Memories in the Making: A Meaningful Activity for Persons with Dementia
The Alzheimer’s Association’s 24/7 Helpline has fielded several calls from caregivers who are struggling to find meaningful activities for their loved one. Memories in the Making is an ideal activity because it can be enjoyed by patients in the early, moderate, and late stages of the disease process and can be adapted to the patient’s abilities. The use of collage, painting, and drawing with different mediums provides an excellent opportunity for the caregiver and their loved one to open the lines of communication and enjoy each other’s company. It is also an excellent intergenerational activity that can be enjoyed with children and grandchildren. The article below will give you some helpful tips on how to get started.
Memories in the Making is a program in which Alzheimer’s artists are encouraged to express themselves through art. The program is most often considered a group activity and it is usually conducted in care facilities and adult activity centers. However, it is also very effective on a one-on-one basis either at home, or when family members visit their loved one in a care facility. Here is just one success story:
My husband and I frequently visited his mother at an Alzheimer’s care facility. Like many families, we found these visits taxing because my mother-in-law’s decline was hard to accept and she was at the stage in the disease that made ongoing conversation virtually impossible. The visits were particularly difficult for my husband, a man who was usually able to fix the problem, but was unable to fix Alzheimer’s disease. Spending time with the stranger that his mother had become was troubling, but not visiting was out of the question.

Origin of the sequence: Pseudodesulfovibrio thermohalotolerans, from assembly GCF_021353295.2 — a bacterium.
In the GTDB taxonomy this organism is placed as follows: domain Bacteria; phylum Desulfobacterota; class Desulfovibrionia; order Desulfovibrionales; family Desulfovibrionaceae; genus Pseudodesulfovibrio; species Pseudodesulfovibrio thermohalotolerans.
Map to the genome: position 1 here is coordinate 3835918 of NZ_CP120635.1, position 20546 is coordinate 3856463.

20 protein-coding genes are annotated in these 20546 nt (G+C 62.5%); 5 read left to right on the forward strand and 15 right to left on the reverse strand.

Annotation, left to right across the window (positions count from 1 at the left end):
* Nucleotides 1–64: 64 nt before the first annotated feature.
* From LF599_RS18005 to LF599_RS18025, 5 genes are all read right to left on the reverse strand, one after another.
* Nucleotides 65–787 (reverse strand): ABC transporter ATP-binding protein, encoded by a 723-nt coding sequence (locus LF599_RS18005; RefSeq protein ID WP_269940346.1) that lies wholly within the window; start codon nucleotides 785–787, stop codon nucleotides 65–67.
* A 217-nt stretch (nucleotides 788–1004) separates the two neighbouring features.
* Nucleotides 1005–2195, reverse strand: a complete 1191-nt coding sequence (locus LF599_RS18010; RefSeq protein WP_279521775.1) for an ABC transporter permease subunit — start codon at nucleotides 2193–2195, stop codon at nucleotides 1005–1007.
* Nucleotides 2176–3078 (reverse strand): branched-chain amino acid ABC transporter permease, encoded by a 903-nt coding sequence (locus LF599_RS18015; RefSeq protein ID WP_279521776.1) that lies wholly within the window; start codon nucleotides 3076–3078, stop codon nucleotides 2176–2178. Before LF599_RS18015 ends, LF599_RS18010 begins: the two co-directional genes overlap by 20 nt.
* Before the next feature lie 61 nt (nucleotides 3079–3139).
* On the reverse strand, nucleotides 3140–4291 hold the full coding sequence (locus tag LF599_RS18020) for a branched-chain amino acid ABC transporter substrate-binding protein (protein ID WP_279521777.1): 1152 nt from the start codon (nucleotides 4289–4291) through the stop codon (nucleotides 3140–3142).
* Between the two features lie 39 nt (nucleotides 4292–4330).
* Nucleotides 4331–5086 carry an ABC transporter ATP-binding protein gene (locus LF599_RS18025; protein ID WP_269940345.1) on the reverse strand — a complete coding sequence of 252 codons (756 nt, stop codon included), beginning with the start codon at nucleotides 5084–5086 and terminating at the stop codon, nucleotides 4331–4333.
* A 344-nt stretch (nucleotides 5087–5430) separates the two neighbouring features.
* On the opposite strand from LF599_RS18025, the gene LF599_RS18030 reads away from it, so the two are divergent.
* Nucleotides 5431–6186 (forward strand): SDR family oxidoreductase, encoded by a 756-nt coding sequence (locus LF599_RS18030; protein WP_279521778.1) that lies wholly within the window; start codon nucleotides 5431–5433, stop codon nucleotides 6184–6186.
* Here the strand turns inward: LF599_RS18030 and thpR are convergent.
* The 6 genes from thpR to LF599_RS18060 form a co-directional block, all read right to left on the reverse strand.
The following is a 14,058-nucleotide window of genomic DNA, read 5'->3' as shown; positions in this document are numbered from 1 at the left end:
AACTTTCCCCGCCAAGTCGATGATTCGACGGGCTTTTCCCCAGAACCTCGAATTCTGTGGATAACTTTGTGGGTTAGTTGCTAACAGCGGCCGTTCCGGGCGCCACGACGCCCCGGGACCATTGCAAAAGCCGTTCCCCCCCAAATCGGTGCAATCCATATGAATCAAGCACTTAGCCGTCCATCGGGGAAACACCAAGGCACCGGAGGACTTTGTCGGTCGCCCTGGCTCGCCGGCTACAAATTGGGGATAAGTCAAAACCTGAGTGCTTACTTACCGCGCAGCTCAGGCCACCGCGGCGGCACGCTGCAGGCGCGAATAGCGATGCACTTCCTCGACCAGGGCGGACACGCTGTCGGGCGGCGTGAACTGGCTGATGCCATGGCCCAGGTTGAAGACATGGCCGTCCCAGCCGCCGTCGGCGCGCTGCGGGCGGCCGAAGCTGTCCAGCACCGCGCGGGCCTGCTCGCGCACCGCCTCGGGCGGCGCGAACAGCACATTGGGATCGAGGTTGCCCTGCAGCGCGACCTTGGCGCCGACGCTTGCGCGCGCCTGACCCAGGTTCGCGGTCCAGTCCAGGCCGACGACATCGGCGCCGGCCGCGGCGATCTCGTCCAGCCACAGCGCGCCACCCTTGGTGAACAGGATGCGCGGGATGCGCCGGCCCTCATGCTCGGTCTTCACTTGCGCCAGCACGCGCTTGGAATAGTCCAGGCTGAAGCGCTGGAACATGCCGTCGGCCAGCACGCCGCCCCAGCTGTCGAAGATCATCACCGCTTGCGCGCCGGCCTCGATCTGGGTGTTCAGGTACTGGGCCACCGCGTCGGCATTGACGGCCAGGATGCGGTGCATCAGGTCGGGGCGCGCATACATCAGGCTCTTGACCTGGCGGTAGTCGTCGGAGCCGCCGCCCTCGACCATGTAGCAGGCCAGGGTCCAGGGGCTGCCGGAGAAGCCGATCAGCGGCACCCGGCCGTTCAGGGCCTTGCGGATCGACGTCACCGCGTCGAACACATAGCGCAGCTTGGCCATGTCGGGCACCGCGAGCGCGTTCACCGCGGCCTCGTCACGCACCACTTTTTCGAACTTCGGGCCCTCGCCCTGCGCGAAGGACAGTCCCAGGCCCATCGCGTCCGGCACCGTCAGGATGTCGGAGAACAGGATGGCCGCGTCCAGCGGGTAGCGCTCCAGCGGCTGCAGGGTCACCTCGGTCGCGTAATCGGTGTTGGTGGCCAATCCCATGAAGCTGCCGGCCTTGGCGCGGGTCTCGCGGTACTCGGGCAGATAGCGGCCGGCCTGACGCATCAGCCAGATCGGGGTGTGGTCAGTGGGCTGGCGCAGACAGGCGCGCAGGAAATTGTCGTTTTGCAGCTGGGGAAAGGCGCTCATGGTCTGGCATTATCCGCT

One day I decided to bring watercolor paints, brushes and paper. We found a quiet area in the facility and started painting, seating mom between us. We did not announce that we were going to paint and we did not ask if she wanted to join us, we just began. In no time we were giggling and sharing our art. She had painted as a hobby earlier in her life and she participated that day at a level we had not anticipated. I think there was actually a little humming at the table from time to time. Mom didn’t have the words, and I do not know how much she understood, but she was actively engaged in what we were all doing, smiling and interested in our creations. I believe secretly each of us was grateful for the diversion of the paints and to not feel the pressure of making empty conversation. Mostly, I believe what was occurring was that we had no expectations for the visit. We were just three people playing with paints and brushes. We were in the moment and enjoying that instant. In retrospect that day was one of our best visits and a time that stands out in both our memories.” La Doris “Sam” Heinly, Alzheimer’s Association Orange County